Racer Tia Norfleet accused of lying about NASCAR career
Nearly two years ago, Tia Norfleet told Sporting News that she was working toward becoming the first female African-American driver in NASCAR and hoping to pave the way for other African-American drivers to enter the sport.
Since then, she’s been promoting herself as an accomplished driver working her way through the NASCAR ranks and claims that she plans to race in the NASCAR Nationwide Series this year.
But, according to a report in The New York Times, much of what Norfleet has been promoting is not true.
According to a March 6 story in The New York Times, Norfleet is not licensed to compete in NASCAR and has drawn the ire of NASCAR officials for the way she has been promoting herself.
“I am uncomfortable with Tia representing herself in the way that she has,” Marcus Jadotte, NASCAR’s vice president for public affairs and multicultural development, told The New York Times.
In May of 2011, Norfleet, the daughter of former NASCAR driver Bobby Norfleet, told Sporting News that she planned to make her NASCAR debut later that year and hoped pave the way for other African-American women to race.
“That’s one of the things I want to change,” Norfleet said in an interview with SN’s David Steele. “We want to bring a different light to NASCAR. You ask the average person, black, what NASCAR is, and they say, ‘You drive around in a circle, and that’s it—so what?’
“Well,” she continued, “they don’t see anyone there they recognize, or that they can identify with.”
Norfleet has made similar comments and told a similar story in several media interviews over the past two years, including with such media outlets as ESPNw, The Washington Post, Huffington Post and Essence Magazine.
Now one website is calling her story a hoax and comparing her to Manti Te’o.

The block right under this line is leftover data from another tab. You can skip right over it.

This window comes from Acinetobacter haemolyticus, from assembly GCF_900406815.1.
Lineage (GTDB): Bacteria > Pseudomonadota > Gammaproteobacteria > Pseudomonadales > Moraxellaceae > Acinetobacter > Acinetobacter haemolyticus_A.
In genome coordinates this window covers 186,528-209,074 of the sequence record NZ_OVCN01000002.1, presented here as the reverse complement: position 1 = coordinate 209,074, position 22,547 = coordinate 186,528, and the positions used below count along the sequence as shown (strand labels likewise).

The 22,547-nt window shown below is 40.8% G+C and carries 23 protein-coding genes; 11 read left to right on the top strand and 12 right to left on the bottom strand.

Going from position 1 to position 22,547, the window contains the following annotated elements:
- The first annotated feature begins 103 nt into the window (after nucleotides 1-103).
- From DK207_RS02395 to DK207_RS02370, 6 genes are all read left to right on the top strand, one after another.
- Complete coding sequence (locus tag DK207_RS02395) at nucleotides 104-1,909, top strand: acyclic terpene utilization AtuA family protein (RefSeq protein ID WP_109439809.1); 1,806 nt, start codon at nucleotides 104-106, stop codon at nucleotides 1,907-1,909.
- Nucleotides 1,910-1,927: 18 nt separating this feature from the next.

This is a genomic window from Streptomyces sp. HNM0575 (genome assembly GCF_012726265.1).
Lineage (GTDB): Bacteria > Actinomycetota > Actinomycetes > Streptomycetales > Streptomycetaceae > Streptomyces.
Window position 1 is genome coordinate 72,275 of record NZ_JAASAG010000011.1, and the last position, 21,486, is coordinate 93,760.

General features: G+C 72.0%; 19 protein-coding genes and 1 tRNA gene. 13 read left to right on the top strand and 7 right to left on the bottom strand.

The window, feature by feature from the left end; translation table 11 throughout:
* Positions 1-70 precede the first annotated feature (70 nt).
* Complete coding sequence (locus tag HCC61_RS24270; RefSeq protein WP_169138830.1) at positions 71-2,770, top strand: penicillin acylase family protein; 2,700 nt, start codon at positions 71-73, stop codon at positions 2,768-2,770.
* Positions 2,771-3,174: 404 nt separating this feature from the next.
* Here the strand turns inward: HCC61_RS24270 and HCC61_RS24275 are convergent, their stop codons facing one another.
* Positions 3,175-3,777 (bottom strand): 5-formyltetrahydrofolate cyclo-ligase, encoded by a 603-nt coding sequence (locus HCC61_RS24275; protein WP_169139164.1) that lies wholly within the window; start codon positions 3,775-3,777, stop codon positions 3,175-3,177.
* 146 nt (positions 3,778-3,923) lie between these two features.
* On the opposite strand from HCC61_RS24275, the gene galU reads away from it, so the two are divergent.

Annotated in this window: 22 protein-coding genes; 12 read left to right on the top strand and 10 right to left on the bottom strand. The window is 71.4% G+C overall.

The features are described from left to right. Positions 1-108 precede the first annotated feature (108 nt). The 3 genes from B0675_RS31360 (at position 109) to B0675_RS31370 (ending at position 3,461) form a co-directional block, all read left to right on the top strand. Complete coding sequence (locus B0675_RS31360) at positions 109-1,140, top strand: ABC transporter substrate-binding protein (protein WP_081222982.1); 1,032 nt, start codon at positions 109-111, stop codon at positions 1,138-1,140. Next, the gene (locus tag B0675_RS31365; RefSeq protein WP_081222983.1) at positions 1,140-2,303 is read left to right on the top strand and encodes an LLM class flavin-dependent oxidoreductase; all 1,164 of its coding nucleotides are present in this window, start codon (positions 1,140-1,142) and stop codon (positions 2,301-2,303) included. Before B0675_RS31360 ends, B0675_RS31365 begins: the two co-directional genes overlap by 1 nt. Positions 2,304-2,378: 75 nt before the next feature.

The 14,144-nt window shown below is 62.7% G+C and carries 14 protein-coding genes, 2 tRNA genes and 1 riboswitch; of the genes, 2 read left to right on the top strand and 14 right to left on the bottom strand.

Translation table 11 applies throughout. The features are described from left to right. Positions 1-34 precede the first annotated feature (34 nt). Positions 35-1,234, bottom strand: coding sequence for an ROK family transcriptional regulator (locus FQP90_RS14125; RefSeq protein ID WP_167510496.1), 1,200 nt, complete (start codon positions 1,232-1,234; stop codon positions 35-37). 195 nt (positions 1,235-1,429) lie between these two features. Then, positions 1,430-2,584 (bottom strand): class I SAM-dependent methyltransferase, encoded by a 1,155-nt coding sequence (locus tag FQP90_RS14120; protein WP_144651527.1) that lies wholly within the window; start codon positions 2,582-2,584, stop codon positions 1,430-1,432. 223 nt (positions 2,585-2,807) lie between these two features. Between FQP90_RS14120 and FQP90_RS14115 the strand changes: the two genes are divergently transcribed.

According to The New York Times, much of Norfleet’s story does not ring true.
According to The Times, a press release distributed by Platinum Sports Entertainment Group, which represents her, claims that Norfleet is “the first and only African-American female driver in NASCAR and ARCA.”
Norfleet’s website, TiaNorfleet34.com, also says that she planned to race in the NASCAR Nationwide Series this year.
But according to The Times, Norfleet is not licensed to compete in NASCAR nor ARCA, another stock-car racing series, and the only NASCAR-sanctioned event she has competed in was in a low-level event last year at the Motor Mile Speedway in Radford, Va., where she completed just one lap before parking her car.
The Times also reports that Norfleet, who is from Augusta, Ga., has a criminal record in Georgia and Virginia and was found guilty in 2005 and 2009 of assault and drug-related offenses.
“Ms. Norfleet is one of thousands of individuals who have purchased licenses in the Late Model Division of our sport,” Jadotte said in an e-mail. “I am uncomfortable with attempts Ms. Norfleet and her representatives have made to forgo the sport’s development process.”
NASCAR has run a Drive for Diversity program since 2004 designed to help develop minority drivers and has selected several African-American drivers to participate in the program. African-American driver Darrell Wallace Jr. came through the program and currently is racing full time in NASCAR’s Camping World Truck Series.
NASCAR officials said Norfleet, whose father participated in the truck series in the early ‘90s, has been invited to apply for the program but she has never applied and therefore never received an invitation to participate in the program’s tryouts.
When asked by the Times about her career and claims about her racing background, Norfleet said, “I’ve been racing in non-sanctioned races before. I’ve been racing forever. For as long as I can remember. I race in non-sanctioned races.”
Norfleet responded to The Times report on her website by saying, “I'm not going to let a biased, smear campaign stop me. I've been dealing with this type of obstruction since I got my license back in 2010.”